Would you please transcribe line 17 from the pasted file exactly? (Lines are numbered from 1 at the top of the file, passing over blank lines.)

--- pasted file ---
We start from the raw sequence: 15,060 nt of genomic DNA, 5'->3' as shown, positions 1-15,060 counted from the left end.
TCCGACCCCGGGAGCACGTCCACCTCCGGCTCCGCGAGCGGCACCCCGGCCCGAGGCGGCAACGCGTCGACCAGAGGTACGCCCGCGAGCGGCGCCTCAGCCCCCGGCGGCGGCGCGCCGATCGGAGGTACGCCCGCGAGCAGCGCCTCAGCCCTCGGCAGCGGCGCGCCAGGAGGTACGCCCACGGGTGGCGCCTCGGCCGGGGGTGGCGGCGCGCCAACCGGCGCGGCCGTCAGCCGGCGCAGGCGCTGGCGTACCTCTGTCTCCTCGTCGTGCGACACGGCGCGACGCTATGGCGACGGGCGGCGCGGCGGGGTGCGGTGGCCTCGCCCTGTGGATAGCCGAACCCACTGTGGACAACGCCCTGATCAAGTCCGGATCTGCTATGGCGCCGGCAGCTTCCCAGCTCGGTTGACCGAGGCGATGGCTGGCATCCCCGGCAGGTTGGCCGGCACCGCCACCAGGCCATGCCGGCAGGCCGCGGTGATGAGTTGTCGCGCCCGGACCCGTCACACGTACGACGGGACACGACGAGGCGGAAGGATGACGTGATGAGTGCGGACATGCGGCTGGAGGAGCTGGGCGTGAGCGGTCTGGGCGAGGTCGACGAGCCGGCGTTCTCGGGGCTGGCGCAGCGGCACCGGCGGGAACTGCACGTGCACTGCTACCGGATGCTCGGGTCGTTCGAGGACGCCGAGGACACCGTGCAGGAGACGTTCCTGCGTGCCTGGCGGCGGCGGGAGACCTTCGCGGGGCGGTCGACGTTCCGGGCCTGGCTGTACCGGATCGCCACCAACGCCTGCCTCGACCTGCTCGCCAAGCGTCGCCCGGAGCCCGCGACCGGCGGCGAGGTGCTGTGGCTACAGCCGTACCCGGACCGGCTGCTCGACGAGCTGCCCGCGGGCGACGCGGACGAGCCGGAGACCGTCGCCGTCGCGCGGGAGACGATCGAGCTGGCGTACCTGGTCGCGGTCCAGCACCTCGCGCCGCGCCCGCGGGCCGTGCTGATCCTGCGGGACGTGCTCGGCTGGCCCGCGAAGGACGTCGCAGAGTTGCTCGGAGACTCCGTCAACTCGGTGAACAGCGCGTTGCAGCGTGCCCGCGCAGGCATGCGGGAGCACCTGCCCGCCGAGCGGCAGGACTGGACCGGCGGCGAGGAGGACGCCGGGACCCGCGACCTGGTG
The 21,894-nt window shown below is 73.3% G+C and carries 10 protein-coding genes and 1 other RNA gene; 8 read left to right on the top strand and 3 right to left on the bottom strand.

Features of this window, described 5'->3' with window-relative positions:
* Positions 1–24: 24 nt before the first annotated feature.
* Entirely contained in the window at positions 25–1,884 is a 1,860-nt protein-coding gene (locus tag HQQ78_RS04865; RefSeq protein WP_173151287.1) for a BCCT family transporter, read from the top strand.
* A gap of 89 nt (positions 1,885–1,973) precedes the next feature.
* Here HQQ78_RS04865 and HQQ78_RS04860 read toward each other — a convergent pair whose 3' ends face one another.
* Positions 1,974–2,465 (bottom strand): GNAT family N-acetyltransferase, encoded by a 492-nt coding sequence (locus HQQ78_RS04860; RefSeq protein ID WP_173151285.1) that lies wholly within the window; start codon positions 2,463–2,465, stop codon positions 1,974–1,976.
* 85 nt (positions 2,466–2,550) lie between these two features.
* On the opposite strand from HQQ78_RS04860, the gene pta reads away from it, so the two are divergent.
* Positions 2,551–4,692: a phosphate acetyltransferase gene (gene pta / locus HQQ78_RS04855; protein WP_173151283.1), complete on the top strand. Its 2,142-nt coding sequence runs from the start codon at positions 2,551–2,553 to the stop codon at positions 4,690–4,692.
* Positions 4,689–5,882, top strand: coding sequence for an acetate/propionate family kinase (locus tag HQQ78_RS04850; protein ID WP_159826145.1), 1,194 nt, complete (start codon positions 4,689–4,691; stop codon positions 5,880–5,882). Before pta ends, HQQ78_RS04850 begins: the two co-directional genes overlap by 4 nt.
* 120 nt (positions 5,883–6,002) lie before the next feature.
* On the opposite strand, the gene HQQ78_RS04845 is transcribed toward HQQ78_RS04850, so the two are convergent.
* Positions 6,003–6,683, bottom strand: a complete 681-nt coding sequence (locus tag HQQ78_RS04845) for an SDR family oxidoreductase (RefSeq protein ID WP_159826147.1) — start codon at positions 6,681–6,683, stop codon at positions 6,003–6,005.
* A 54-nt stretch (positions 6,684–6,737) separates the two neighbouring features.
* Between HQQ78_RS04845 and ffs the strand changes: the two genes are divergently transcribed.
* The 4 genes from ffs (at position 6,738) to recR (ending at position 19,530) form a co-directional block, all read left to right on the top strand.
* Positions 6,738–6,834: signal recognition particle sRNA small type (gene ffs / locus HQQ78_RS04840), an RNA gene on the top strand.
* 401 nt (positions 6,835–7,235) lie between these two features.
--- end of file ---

* A 54-nt stretch (positions 6,684–6,737) separates the two neighbouring features.